DevOps is big right now. Of course, it's tough to get the same definition of precisely what DevOps is from any two people, but in general folks agree that it uses automated deployment tools to enable continuous development, deployment, and improvement of enterprise software.
As DevOps tool vendor New Relic writes on its website, "...the DevOps movement emphasizes communication, collaboration and integration between software developers and IT operations. Rather than seeing these two groups as silos who pass things along but don't really work together, DevOps recognizes the interdependence of software development and IT operations and helps an organization produce software and IT services more rapidly, with frequent iterations."
That's nice, but how, precisely, do you get from whatever it is you're doing now to DevOps? The answer will vary from organization to organization, but in general there are some steps you can take to take you along the path.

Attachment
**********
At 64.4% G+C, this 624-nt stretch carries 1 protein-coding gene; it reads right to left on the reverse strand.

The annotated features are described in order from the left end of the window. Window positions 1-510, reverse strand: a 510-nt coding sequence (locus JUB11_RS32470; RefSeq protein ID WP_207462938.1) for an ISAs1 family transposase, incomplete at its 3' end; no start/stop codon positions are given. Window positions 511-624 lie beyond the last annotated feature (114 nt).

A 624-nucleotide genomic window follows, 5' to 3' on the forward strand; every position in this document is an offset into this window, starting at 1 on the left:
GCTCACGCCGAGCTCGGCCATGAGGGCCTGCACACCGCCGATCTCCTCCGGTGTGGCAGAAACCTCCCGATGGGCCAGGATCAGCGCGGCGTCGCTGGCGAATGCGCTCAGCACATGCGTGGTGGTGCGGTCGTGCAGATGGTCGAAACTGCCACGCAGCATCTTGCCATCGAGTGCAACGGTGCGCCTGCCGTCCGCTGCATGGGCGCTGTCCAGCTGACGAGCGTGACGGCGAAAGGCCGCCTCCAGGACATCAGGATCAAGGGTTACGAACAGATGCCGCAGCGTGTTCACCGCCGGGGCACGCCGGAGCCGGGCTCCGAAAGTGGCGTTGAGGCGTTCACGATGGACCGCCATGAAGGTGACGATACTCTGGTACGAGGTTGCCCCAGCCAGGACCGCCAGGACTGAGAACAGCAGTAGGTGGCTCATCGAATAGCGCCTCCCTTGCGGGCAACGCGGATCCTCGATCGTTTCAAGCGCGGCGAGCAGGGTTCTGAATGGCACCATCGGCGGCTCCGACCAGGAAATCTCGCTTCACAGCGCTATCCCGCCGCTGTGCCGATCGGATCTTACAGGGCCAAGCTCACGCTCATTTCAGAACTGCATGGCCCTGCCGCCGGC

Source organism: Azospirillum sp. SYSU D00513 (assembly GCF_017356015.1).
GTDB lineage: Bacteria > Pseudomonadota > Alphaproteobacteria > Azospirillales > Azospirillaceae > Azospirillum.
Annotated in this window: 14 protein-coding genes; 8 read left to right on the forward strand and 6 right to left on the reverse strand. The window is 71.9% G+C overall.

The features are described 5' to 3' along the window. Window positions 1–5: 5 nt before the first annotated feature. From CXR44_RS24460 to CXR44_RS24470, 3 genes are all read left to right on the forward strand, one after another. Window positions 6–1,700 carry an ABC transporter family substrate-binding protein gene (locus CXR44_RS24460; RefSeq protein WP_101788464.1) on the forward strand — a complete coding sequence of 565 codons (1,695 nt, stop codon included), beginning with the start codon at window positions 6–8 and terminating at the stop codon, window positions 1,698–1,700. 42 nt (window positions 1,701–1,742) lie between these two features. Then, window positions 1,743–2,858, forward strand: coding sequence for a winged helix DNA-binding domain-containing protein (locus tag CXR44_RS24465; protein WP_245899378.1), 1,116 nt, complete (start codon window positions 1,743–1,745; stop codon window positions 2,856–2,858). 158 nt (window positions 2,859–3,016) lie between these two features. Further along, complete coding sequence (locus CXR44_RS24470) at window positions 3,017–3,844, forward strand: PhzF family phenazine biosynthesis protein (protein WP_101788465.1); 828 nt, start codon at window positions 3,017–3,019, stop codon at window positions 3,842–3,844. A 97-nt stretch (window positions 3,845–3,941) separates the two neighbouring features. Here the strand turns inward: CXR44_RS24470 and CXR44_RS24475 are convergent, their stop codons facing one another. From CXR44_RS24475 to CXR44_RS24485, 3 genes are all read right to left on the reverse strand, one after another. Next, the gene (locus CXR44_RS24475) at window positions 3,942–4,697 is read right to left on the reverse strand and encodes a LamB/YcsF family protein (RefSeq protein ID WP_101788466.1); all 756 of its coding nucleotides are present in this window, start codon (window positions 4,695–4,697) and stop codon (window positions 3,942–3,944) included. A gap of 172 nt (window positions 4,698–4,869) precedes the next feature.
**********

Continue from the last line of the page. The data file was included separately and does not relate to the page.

These steps were developed by exhaustively combing the internet, looking at the stories told by those who have survived, talking to IT pros, and employing a modicum of common sense and experience.
The result is eight steps that aren't enough to handle every detail, but are sufficient to use as a framework from which other, highly detailed, steps can be formed.
I'm curious about your experience with DevOps. Is it the system your company uses now? Are you considering it? Have you been through a DevOps transition? I'd love to know and I'm sure the community would love to benefit from your experience. Meet me in the comments section and we'll start a conversation on DevOps, step by step.Curtis Franklin Jr. is Senior Editor at Dark Reading. In this role he focuses on product and technology coverage for the publication. In addition he works on audio and video programming for Dark Reading and contributes to activities at Interop ITX, Black Hat, INsecurity, and ... View Full Bio